Male triathletes’ hearts are at higher risk

male triathletes hearts are at higher risk

A new study asserts that males, who participate in triathlons are putting their hearts at risk of several health issues.

The participants in the study were 55 male athletes with an average age of 44 years and 30 female athletes with an average age of 43 years. All the participants were competitors of triathlons. i.e., sequential endurance competitions of swimming, cycling and running.

After the analysis, it was reported that 18% of male participants experienced scarring of the heart, also known as myocardial fibrosis. While none of the female participants reported single sign of any heart-related health issue. The condition of myocardial fibrosis affects pumping in chambers and ultimately, results in heart failure.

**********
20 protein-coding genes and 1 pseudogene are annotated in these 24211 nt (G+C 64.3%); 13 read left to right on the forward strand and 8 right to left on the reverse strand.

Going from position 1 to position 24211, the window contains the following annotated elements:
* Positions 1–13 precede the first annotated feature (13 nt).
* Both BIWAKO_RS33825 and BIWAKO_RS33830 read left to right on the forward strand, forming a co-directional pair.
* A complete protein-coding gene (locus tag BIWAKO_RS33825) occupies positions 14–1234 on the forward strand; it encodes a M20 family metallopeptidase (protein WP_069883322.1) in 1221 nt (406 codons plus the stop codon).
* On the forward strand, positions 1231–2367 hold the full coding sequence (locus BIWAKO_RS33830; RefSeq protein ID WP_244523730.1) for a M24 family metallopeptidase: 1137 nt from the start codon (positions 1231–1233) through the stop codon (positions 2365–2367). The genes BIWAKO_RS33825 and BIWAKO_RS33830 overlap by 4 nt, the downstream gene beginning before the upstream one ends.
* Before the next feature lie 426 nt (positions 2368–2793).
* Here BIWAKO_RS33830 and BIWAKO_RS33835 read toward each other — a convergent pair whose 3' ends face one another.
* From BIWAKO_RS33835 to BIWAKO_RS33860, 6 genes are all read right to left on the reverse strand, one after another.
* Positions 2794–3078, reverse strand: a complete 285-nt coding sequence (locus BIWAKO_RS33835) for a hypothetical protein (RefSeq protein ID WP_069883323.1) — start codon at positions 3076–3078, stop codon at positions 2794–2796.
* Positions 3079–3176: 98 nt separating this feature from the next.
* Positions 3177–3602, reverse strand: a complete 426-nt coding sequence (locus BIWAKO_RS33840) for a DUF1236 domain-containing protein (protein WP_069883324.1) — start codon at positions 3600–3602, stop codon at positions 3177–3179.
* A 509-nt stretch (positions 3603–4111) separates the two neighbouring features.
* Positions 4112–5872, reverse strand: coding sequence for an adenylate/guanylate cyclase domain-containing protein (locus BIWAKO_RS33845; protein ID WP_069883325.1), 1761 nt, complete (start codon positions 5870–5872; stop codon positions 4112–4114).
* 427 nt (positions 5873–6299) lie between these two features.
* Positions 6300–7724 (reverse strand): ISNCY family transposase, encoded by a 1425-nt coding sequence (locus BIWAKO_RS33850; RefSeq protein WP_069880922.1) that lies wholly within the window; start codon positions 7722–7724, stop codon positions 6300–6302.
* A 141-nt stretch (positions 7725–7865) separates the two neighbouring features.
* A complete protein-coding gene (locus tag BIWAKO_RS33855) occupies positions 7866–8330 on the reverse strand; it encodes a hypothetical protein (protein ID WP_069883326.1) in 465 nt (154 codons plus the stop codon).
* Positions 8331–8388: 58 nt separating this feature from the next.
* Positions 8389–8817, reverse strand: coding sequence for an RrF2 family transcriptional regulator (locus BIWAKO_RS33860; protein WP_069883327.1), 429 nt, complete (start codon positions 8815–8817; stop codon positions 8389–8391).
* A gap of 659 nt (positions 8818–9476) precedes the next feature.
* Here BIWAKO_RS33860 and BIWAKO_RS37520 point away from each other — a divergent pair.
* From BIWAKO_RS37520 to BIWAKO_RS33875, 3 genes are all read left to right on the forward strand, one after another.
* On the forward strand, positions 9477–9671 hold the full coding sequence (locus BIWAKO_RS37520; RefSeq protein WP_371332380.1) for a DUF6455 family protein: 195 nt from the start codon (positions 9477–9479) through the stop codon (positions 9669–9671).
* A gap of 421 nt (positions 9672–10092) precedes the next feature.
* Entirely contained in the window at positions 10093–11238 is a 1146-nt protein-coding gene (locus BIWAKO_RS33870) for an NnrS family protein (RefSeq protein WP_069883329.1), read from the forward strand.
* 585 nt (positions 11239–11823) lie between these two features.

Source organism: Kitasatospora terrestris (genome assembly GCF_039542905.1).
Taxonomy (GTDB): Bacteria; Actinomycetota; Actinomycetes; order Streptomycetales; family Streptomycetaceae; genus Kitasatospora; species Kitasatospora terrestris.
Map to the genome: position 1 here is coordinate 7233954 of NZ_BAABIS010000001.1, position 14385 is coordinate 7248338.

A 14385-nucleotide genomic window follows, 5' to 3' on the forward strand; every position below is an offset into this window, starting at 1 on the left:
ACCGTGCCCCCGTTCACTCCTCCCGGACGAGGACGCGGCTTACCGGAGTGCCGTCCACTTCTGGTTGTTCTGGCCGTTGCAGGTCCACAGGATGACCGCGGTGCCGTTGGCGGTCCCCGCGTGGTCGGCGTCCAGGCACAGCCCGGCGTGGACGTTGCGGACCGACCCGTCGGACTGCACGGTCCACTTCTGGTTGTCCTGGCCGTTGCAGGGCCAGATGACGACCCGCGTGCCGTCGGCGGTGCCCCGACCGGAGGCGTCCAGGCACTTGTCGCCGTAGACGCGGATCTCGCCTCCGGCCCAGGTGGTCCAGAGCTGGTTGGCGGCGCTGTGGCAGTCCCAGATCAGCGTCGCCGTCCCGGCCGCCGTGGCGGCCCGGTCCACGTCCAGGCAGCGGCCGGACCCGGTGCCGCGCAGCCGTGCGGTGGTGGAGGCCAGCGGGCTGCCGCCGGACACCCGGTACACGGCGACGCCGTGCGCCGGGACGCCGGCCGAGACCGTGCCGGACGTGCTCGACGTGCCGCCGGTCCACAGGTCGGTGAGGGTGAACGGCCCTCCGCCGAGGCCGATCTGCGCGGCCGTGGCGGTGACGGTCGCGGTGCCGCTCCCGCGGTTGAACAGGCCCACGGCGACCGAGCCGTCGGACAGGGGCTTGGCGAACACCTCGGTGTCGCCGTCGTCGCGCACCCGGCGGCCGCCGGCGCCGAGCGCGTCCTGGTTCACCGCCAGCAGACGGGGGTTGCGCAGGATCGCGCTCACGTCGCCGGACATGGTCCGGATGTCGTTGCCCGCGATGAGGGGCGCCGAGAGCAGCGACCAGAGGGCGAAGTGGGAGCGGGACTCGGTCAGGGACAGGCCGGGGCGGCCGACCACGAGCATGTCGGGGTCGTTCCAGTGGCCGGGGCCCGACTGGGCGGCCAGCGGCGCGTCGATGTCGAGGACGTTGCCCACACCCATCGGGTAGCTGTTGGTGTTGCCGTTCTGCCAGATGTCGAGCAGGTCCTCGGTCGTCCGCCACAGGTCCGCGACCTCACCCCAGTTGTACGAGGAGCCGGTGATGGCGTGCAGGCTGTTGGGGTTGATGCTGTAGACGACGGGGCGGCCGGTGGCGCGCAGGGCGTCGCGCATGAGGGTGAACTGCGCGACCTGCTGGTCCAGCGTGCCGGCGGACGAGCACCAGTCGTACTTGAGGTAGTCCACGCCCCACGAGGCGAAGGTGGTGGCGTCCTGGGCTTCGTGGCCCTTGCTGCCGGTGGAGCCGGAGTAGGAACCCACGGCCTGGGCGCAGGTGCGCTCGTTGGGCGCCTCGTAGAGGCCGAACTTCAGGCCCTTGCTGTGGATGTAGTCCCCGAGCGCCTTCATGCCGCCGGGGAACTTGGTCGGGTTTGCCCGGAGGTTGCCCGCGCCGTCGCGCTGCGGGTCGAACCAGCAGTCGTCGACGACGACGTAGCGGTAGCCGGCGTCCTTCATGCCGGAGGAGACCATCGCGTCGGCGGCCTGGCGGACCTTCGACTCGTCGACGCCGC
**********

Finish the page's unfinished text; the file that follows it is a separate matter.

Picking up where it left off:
Study’s lead author, Dr. Jitka Starekova, Radiological Society of North America, said clinical relevance of these scars is currently unclear, but it could be broadly understood that these might create a base for future risk of heart failure and arrhythmia.


Though regular exercise is good for the heart health, but some of the previous researches reported myocardial fibrosis in elite athletes.

Starekova said, “Although we cannot prove the exact mechanism for the development of myocardial fibrosis in triathletes, increased systolic blood pressure during exercise, the amount and extent of race distances and unnoticed myocarditis could be co-factors in the genesis of the condition.”
She further suggested that repetition of any extreme athletic activity is not good for anyone.